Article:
View happiness in the long-term. Immediate/temporary pleasures are often harmful to us in the long run; for example, it might be more pleasurable to sit and eat ice cream in the moment, rather than work out. But ultimately, you will be happier if you’re active and healthy.
Self control. What is that again? Oh yeah, it's when I make a decision that I don't necessarily like now to have a greater
Ian and I are reading Brain Rules: 12 Rules for Surviving and Thriving at Work, Home, and School by John Medina. The first chapter covers the enormous positive impact of exercise on brain power (thinking, memory, learning, etc.) and, of course, health. Some surprising facts* include:
- Humans are designed to walk approximately twelve miles a day (I walked about a mile and a half today).
- Aerobic exercise practiced two or three times a week for at least 30 minutes "at a clip" will improve brain functioning, and such exercise reduces the odds of getting Alzheimer's by 60%.
- Exercise releases serotonin, dopamine and norepinephrine, "the three neurotransmitters most commonly associated with the maintenance of mental health." Regular exercise helps with depression and anxiety.
- Walking at least 20 minutes daily decreases your chance of having a stroke by 57%.
It is difficult to have the self-control to always make good decisions, especially if you have multiple habits and projects you are working on at the same time. I feel like I remember reading somewhere (I cannot remember where, maybe someone knows? Malcolm Gladwell, perhaps?) that one can only use so much self-control during the day before breaking down. So, for example, if I'm really concentrating on using all of my spare minutes when Felicity is sleeping or otherwise occupied to straighten the house or write, and I'm making a really good effort to not swear, even in my mind, and to turn negative self-talk into positive self-talk, then I might not have enough self-control left to avoid having a piece of cake when offered one (that is, if the cake fairies exist, as I hope they do, and brought me a piece of cake, specifically German-chocolate cake with a nice, thick coconut and walnut frosting, I would not have the self-control to turn it down. I would take two. Thank you, cake fairies!).
Exercise is really one of those things that pays off in so many positive ways. If you're doing it right (not overworking yourself, doing what is within your physical limitations yet stretching yourself), it literally cannot harm you. So why is it so hard to commit to? Why is this single activity, that can make you healthier, help you live a longer, more vibrant life, can you make you healthier and smarter, so hard to commit to, especially when it requires so little time during the day?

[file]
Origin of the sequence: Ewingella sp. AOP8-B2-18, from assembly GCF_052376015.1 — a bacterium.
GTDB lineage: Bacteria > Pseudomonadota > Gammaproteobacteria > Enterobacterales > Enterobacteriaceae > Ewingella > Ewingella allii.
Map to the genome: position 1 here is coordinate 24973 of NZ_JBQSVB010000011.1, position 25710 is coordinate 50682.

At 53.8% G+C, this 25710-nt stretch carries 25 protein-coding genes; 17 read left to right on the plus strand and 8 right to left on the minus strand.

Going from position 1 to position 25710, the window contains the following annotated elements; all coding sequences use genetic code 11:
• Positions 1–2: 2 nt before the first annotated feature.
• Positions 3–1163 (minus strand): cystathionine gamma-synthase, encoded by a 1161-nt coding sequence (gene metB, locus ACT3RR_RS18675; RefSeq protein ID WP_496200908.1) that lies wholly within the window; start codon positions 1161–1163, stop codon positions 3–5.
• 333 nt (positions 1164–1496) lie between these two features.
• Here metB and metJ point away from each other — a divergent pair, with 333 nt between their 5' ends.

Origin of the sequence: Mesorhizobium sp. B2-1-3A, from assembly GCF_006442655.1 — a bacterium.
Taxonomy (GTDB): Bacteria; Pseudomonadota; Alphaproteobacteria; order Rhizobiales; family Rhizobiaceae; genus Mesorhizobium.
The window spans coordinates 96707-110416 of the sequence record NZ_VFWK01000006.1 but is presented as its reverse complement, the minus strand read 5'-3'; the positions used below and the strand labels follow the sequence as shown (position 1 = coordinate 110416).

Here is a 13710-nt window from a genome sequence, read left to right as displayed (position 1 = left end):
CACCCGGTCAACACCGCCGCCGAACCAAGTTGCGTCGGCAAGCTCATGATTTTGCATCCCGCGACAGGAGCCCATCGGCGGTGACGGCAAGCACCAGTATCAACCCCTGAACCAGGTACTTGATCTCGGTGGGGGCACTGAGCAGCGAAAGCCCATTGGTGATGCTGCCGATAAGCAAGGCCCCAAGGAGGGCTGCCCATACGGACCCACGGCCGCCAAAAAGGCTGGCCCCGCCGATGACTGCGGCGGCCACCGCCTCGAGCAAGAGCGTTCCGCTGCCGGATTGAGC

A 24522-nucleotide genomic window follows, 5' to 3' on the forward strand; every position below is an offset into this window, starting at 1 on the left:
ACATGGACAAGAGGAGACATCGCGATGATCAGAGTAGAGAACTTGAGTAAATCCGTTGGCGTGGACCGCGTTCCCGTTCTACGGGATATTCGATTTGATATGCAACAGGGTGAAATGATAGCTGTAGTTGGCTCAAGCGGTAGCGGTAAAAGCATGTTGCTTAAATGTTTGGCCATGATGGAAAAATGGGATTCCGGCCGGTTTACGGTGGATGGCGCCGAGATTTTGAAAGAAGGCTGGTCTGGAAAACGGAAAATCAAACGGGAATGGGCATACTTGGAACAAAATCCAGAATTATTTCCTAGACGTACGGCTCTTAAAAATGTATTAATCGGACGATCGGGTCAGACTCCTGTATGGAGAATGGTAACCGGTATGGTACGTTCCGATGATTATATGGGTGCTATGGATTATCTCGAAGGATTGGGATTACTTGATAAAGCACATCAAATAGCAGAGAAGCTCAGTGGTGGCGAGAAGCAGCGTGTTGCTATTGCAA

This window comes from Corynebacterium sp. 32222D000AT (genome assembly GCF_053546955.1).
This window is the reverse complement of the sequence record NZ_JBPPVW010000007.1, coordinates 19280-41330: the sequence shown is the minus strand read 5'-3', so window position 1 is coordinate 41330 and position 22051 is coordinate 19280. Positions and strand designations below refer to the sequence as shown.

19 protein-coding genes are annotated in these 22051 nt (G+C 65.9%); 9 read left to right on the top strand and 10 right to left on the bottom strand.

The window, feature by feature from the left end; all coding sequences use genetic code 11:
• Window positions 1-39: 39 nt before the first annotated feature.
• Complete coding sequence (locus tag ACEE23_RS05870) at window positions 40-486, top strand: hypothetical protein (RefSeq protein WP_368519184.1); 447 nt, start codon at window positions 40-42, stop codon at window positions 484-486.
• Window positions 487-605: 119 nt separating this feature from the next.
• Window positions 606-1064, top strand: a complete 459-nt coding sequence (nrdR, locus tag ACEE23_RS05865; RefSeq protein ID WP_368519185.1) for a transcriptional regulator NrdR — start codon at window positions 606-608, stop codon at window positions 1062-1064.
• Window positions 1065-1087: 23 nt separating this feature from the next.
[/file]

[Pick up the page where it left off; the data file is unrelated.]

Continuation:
Because I'm lazy, and I'm definitely not alone. It's true that my knee is currently injured, so cardio workouts and even a lot yoga is just out, but I do try to walk. I could do more. At this point it isn't so much about weight, but being healthy for me, being healthy so I can live a long and fulfilling life with Ian (who runs 4-5 times a week, that no good show-off), and being healthy for Felicity, so I can do everything I want to with her, be a good parent, and be a good example.
Of course, there are so many more areas of my life that I am working to have more self-control in. Something I keep repeating over and over to myself is think of how I will feel after this is done. Today, despite having a house guest (and, it turns out, a baby that will not go to sleep and stay asleep, no matter what I do!), I washed and dried three loads of laundry, folded the clothes, and put them away. I kept thinking, imagine how it will feel to have no dirty clothes, to have everything neatly put away and no clothes getting wrinkled in hampers for days (an perpetual problem in our household). And, I can say, it feels amazing.
I also had two scoops of chocolate-chip cookie dough ice cream for dessert. Small steps.
Daily goals I'm currently working on:
- Walking for at least 30 minutes every day (until I get cleared for exercise again).
- The "touch it once" rule (courtesy of my mother): If I have it in my hand, put it away or do what needs to be done with it. This eliminates mail floating around, mugs moving from room to room, clothes on the floor, and a general chaos of things floating from room to room, without a home of their own.
- Writing for 30+ minutes a day.
- Envisioning the end product of a chore or task, and how I will feel when I've finished it.
- No more than one sweet thing a day.
- Snacking on fruit or yogurt if I get hungry before meals.
- Responding to Felicity with empathy instead of frustration .
- Getting 1-2 servings of veggies with every meal, and one serving of fruit.
- Cooking and eating all of the meals on our menu each week, as to not waste groceries and save money avoiding eating out.
*John Medina explicitly states (and I love this!) that he doesn't reference studies unless they're both 1) in a peer-reviewed journal; and 2) the results have been duplicated in at least one other study.